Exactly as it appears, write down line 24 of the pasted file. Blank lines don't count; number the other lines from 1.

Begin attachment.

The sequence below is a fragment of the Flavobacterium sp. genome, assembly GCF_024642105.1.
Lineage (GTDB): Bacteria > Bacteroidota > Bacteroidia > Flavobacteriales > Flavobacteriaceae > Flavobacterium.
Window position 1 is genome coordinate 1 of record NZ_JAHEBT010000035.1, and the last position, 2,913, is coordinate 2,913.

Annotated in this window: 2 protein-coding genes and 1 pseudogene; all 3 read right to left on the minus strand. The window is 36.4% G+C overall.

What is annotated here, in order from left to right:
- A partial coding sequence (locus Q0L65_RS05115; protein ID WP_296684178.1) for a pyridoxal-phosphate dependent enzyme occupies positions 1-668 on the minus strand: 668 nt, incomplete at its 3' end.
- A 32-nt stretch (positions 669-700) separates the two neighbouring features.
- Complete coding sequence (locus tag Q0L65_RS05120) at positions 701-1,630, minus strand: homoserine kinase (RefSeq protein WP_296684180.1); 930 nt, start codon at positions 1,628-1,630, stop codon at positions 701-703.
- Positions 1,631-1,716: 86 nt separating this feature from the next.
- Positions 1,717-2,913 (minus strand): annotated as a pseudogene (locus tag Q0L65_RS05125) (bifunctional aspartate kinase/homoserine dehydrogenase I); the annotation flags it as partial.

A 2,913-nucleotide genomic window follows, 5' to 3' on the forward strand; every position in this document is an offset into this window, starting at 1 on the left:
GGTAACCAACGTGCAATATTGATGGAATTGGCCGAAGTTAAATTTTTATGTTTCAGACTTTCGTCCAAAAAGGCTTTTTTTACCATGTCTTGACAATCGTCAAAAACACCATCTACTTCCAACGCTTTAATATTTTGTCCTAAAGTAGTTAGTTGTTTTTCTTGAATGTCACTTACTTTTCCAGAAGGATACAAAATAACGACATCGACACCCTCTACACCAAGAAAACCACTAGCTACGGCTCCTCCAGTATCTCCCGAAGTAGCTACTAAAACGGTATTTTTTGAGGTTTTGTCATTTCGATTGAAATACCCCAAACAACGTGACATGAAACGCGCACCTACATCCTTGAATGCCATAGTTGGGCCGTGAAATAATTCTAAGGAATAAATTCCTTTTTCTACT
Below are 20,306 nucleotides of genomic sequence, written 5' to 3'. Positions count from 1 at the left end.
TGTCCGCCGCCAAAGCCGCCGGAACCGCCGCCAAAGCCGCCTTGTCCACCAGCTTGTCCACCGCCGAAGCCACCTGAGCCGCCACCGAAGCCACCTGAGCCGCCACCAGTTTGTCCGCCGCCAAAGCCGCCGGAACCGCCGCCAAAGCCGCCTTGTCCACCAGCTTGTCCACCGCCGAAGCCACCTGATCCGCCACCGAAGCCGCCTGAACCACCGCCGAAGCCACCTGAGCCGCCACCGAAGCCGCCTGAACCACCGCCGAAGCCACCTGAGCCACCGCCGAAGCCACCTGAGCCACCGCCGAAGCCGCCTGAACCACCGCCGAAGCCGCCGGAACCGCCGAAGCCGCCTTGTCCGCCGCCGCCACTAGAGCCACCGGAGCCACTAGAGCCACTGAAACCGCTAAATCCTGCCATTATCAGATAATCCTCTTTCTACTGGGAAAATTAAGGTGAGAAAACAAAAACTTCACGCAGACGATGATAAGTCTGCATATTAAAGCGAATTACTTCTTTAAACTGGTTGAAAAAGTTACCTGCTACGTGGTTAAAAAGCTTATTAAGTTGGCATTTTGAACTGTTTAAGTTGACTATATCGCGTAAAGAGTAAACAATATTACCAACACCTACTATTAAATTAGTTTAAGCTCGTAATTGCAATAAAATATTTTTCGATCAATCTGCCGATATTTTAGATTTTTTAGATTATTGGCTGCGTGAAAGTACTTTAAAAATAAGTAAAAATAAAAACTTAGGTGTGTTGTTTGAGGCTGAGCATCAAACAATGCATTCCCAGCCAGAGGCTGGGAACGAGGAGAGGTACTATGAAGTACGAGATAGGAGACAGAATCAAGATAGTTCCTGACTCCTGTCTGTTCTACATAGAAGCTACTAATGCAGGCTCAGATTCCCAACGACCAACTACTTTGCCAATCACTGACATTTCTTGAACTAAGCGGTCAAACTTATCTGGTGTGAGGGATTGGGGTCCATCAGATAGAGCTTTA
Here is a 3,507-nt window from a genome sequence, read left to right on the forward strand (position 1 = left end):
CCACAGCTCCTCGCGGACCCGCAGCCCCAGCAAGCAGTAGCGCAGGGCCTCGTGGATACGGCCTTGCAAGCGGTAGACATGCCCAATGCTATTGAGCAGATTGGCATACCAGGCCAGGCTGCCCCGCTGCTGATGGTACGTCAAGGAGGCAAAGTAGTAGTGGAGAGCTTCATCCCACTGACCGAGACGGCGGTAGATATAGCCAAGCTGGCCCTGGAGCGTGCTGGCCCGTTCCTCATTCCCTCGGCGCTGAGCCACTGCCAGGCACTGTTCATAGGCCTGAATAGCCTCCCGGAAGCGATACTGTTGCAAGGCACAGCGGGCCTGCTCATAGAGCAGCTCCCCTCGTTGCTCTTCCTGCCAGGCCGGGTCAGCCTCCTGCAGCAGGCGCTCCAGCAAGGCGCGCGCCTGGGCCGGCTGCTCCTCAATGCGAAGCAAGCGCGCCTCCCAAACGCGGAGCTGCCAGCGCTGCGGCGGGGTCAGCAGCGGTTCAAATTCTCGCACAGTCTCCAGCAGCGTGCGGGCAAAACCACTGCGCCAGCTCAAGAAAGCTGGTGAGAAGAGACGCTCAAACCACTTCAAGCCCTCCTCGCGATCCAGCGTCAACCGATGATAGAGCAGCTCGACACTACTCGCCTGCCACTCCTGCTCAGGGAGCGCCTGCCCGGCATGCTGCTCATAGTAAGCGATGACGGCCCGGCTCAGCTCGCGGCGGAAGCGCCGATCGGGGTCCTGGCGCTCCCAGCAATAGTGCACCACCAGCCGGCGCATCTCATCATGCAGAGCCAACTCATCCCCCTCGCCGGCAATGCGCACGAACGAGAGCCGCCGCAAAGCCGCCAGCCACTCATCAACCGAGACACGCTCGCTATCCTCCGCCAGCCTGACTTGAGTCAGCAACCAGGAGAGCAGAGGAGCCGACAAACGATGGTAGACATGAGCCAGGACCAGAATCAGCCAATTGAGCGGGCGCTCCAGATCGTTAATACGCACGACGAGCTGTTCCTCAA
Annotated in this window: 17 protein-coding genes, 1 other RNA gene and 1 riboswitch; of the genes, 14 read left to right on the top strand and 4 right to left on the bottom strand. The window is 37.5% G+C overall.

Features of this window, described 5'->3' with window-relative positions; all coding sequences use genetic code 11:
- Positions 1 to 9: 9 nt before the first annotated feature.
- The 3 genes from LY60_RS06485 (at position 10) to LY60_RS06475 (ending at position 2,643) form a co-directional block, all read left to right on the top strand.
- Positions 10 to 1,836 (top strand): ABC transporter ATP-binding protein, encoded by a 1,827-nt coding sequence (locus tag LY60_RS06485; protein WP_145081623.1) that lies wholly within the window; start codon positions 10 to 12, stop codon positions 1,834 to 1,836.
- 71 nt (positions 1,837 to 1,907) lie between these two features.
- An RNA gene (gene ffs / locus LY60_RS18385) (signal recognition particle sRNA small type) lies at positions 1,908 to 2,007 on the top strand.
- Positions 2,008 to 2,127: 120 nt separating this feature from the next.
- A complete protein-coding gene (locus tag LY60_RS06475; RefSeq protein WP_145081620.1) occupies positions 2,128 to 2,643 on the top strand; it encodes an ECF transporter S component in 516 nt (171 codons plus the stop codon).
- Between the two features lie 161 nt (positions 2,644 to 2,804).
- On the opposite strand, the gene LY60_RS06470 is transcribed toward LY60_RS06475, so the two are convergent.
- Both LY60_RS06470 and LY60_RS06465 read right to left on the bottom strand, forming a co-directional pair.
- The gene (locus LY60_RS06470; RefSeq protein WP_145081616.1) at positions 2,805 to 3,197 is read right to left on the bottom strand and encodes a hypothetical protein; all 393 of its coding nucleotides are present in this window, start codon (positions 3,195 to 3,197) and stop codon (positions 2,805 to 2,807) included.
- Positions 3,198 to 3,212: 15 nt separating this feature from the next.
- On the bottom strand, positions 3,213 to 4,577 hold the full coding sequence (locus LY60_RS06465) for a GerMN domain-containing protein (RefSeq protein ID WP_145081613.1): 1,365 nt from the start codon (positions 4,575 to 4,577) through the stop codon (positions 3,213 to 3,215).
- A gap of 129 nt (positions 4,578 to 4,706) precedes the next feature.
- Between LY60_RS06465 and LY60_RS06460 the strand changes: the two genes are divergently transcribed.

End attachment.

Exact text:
- Positions 2,008 to 2,127: 120 nt separating this feature from the next.